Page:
Madeleine L’Engle: a new book from her granddaughter
Madeleine L’Engle's granddaughter, Léna Roy, has a young adult book of her own coming out this week.
Every now and then I check to see if a Madeleine L’Engle biography is in the works. It was a blow, when L’Engle died in 2007, to feel that my connection to both her fictional characters and her real family had ended .Skip to next paragraph
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Writer Cynthia Zarin once remembered a friend telling her that there were only two types of girls: “Those who read Madeleine L’Engle when they were small, and those who didn’t.”
For the former (and surely the scale is weighted toward them), the world of Meg Murry and Charles Wallace – the young protagonists in the classic “A Wrinkle In Time” – felt so so very close-to-real. And that's not to mention other characters who inhabited the same universe, starring in their own L’Engle books and crossing over into others. As adults, we learned about L’Engle’s own life, family, and marriage through her “Crosswicks Journal” series, including “Two-Part Invention.”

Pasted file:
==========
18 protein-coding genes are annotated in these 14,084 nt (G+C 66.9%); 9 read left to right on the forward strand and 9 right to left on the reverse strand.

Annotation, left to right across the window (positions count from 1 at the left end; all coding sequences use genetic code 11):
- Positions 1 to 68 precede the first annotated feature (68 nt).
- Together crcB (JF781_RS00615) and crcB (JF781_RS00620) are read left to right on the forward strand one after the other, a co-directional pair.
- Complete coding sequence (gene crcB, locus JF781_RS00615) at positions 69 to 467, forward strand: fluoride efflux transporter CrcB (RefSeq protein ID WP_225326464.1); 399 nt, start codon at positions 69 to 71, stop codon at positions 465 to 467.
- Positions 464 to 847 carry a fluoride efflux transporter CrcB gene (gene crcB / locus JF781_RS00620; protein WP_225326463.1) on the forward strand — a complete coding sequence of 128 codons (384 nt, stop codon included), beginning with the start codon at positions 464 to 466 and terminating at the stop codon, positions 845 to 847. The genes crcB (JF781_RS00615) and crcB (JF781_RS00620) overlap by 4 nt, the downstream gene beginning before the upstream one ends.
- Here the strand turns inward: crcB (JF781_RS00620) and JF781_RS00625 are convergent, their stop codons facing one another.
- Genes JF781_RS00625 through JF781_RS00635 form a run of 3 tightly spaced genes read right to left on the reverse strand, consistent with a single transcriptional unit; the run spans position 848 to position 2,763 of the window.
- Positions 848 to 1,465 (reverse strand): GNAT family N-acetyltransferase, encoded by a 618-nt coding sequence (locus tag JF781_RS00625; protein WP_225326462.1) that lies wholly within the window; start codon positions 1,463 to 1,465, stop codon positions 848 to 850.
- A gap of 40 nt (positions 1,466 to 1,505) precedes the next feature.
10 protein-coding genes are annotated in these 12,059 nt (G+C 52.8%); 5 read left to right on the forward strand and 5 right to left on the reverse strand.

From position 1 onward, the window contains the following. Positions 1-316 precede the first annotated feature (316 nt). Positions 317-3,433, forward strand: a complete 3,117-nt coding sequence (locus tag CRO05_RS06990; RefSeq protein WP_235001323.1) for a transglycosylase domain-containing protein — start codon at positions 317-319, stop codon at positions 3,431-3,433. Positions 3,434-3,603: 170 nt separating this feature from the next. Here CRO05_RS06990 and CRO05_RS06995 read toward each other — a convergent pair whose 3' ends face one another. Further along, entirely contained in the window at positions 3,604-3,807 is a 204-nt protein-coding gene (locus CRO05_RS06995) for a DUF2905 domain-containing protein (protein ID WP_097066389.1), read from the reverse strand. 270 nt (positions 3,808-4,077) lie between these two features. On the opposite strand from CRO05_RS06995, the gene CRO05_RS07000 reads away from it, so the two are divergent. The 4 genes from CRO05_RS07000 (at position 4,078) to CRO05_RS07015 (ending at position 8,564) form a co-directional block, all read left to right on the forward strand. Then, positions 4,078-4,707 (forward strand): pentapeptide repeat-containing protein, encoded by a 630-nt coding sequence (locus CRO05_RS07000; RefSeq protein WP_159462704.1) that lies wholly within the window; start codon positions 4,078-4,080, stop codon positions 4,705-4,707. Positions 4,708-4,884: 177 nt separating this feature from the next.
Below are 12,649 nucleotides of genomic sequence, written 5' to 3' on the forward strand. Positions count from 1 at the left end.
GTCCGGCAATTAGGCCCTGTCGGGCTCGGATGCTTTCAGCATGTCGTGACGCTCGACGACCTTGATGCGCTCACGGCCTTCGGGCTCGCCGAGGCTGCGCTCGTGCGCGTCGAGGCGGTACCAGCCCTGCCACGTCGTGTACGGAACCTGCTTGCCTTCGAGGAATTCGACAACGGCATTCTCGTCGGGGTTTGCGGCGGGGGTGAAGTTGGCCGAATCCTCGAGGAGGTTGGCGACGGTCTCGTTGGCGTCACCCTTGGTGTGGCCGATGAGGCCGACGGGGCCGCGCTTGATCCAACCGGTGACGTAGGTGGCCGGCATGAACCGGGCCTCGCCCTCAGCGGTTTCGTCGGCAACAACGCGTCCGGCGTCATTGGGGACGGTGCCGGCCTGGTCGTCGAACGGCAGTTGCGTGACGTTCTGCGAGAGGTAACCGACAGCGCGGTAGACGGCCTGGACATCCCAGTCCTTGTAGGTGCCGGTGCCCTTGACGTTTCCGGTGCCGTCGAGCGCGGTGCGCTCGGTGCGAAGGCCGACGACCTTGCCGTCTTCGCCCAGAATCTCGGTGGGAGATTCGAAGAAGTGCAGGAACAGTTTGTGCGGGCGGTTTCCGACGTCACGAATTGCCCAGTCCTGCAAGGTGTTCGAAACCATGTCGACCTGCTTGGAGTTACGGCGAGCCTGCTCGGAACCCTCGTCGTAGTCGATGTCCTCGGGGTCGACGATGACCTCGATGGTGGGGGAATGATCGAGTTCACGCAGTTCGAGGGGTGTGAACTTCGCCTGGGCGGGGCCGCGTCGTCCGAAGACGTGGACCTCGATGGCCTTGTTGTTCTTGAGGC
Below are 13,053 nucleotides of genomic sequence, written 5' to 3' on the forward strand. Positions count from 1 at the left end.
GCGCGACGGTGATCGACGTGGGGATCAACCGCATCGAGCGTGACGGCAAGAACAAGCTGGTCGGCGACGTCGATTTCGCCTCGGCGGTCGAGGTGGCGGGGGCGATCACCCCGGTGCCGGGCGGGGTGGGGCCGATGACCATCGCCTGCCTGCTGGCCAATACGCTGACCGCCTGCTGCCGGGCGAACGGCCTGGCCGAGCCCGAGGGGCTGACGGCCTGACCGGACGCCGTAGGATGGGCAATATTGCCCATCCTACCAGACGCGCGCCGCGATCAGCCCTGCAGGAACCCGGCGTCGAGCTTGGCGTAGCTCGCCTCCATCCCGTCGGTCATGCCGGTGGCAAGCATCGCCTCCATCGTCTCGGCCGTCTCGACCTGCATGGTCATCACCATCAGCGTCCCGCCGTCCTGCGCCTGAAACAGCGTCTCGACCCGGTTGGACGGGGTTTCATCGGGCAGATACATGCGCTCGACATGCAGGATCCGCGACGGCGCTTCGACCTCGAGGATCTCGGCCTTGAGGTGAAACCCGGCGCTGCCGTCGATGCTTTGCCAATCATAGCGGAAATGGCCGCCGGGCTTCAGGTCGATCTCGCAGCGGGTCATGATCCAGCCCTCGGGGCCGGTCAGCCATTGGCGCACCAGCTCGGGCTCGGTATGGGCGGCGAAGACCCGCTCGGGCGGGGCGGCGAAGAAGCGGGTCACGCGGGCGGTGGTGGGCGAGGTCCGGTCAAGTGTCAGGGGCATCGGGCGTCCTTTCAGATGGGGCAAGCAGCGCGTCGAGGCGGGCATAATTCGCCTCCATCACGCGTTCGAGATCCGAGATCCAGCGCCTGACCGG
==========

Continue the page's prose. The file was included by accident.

So why the need for a biography?
Zarin’s 2004 profile of L’Engle in the New Yorker left fans unmoored, revealing that the writer’s family “habitually refer to all her memoirs as 'pure fiction,' and, conversely, consider her novels to be the most autobiographical – though to them equally invasive – of her books.” I like to think a thorough biography would help readers draw a clearer line between fiction and history, fill in blanks in the life of a talented, major figure…. and, yes, give us a few more of her much-missed words.
Roy’s book isn’t a continuation of L’Engle’s world; it’s inspired by Roy’s work with teens in Moab, Utah, “a story of love and grief, addiction and redemption.” Reviews on the author’s site show praise from School Library Journal and Booklist, and early reviewers on Goodreads say it stuck with them, with characters “so true they make your heart hurt.” The author’s bio doesn’t mention the L’Engle link, although Roy, a mother of three, does talk freely and generously about her grandmother on her blog.
Kinship doesn’t mean similarity; it’s unfair to expect a writer to inherit talent or soul. Yet I find myself looking forward to “Edges,” with great pleasure. It sounds like the sort of book I want to read. And that, though not precisely in that form, is just what I had been hoping for when I returned to L’Engle’s page.
Rebekah Denn blogs at eatallaboutit.com.